by Jenny, Guest Blogger
(Note: I have heard that May, one of my oldest and dearest friends, often refers to me as her friend Jenny the Librarian, so when May asked me to be a Guest Blogger, I had to start from there…..)
Years ago, as I was nearing the end of my undergrad degree in English, I began to consider what I was going to do with my life.
Great time to start thinking about it. But I come from a family that never thought too much about careers, and I could never clearly see myself doing anything in particular….I wanted to do something, sure….something that let me think a lot, because I like doing that….something that was pleasant…..and that allowed me to be in places I liked to be….and that used whatever talents I had….but what that something was, I didn’t know, and I didn’t give it that much consideration.
It feels good to admit this, because aIthough I am not dumb, I’ve always worried that this characteristic is not one that “smart” people should have. My friends are valedictorians and salutatorians and doctors and PhD candidates and writers and musicians and teachers of all persuasions. And many of them knew exactly what they wanted to do. They laid the groundwork for their future careers, they applied to the best colleges, they mapped out their course loads, and they built resumes with all due seriousness. While I feel fairly confident that my brain works well, I always felt as if I lacked whatever intellect it took for them to launch so confidently down those chosen roads. Why didn’t I know what I wanted to do? Why wasn’t it more important to me? Was it possible that I was a carefree hippie disguised in a black cardigan and that I was more suited to meander through the world in the passenger seat of a VW bug?
So I looked around me in the Fall semester of my senior year and thought about the English degree I was so close to receiving and I realized, “I don’t know what to do with this.”
Undeterred at age 21 by a realization that would paralyze me at age 32, I began mulling over graduate school. Graduate school, that blessed place of respite allowing young adults with Big Thoughts to deter a big, scary decision just a little bit longer.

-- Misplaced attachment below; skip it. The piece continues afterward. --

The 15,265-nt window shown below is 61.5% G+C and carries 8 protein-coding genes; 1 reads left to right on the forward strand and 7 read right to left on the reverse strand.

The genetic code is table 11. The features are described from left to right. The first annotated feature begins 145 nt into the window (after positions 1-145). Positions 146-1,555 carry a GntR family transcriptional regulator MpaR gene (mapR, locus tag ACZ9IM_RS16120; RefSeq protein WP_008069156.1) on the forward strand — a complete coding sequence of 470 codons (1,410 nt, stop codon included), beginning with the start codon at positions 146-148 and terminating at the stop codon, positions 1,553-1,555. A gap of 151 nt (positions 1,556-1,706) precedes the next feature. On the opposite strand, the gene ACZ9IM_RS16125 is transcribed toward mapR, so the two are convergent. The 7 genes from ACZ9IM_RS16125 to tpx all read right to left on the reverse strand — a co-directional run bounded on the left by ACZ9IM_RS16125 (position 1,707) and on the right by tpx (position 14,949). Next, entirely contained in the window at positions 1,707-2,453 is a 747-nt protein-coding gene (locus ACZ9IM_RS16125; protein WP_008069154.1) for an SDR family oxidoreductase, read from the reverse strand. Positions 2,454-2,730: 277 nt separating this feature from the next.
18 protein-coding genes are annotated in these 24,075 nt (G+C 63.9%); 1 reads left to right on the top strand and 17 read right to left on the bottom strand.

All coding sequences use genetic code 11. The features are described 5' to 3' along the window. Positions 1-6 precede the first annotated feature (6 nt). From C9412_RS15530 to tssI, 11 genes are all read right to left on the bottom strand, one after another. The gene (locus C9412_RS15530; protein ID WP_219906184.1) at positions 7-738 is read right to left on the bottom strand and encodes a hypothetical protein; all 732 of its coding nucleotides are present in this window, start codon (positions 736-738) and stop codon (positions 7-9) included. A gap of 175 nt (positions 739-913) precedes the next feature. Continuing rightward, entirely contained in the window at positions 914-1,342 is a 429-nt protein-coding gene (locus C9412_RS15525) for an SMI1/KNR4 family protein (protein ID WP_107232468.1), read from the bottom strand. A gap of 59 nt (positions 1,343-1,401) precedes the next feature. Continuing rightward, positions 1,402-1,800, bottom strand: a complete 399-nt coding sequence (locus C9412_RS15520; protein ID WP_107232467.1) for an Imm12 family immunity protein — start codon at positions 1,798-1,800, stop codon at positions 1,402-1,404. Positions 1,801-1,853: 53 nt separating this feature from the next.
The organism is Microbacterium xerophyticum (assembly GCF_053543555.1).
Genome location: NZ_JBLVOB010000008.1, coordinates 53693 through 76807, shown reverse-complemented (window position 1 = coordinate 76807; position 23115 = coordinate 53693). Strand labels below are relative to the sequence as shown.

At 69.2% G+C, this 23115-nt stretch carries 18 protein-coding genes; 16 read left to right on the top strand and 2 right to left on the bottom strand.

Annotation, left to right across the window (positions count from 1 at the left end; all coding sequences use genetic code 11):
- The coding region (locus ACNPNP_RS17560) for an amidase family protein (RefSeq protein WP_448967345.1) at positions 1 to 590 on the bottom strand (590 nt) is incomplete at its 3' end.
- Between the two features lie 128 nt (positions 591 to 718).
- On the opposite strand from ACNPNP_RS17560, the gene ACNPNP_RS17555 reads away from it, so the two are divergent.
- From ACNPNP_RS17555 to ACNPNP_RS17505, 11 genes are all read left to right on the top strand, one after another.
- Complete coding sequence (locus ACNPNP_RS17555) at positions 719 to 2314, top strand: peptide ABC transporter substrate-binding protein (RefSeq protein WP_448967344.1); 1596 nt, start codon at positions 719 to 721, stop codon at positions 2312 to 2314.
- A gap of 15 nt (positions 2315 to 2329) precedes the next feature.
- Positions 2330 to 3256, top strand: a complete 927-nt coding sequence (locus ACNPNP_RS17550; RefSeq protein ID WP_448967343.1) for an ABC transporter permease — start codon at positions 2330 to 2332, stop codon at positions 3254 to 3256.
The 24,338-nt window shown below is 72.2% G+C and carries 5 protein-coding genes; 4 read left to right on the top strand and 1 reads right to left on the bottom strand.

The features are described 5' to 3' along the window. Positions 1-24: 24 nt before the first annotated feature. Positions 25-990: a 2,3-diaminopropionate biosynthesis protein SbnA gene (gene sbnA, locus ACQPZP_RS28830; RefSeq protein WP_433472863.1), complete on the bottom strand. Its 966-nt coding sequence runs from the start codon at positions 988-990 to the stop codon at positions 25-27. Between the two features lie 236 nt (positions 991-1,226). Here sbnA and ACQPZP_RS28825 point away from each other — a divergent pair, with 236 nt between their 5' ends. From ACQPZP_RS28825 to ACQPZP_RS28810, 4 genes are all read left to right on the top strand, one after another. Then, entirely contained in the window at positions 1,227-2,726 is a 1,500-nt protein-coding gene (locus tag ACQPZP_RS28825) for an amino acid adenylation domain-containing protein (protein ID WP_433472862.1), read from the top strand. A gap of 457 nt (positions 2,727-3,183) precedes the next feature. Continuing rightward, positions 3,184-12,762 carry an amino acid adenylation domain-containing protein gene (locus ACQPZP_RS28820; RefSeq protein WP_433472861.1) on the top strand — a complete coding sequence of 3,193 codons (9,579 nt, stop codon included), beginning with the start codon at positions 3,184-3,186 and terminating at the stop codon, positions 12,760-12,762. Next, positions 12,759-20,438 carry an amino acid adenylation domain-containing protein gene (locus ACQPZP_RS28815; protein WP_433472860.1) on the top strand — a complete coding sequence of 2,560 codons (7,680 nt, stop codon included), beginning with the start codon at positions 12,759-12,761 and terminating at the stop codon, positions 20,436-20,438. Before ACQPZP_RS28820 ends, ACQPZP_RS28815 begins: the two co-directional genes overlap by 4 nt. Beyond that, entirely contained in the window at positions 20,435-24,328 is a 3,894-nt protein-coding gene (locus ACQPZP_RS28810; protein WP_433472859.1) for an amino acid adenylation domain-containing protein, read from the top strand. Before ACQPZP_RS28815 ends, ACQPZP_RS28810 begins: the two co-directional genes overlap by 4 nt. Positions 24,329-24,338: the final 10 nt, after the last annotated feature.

And once graduate school was decided upon, the path was clear: I would go to library school.
Yes, chuckle if you will. But deep down, doesn’t a part of you want to go to library school, too?
And, surprising as it was to me, I had stumbled into my perfect career.
Now, it wasn’t easy to allow myself to come to peace with librarianship, because being a librarian in this world is an exercise in developing a thick skin. Is there a profession that carries with it more stereotypes? Or one that is the butt of more jokes? It doesn’t help matters that I still haven’t married, making me not only a librarian, but, dare I say it, a spinster librarian?? Just typing the phrase makes me cringe.
And yet, all told, I love being a librarian. I get to wake up every morning and go to the LIBRARY. Every bit of knowledge, no matter how random, is useful in my career. I rock at Jeopardy. I can check out more books at a time than ANYONE. Heck, I don’t even have to check them out! If I want a book that the library doesn’t have, I can just buy it with library money! I can delete my own fines!! At one job, I could go back to the Archives anytime I wanted and freely peruse a 3-volume copy of Foxe’s Book of Martyrs from the 1600s, complete with a dedication in the front to Elizabeth I. At another, I got to eat lunch in a room housing the largest collection of Tiffany glass anywhere in the world. And at my current job, teenagers come up to me and ask me what book they should read….I love that. And not only do I know more about technology than my school’s technology specialist, I also know how to explain it to people so that they can actually use it!
And the possiblities for the future are endless….librarians are everywhere! In hospitals, schools, museums, working for newspapers and network TV stations, in tiny, rural public libraries and huge urban ones…..I love that my career could take me to any of those places.
So I write this blog post not to recruit new librarians, but rather to proclaim that I really do like what I’m doing and that somehow, even with no clear direction in mind, I ended up in the right place.
And don’t we always?
And doesn’t realizing that make it much easier to enjoy this crazy ride?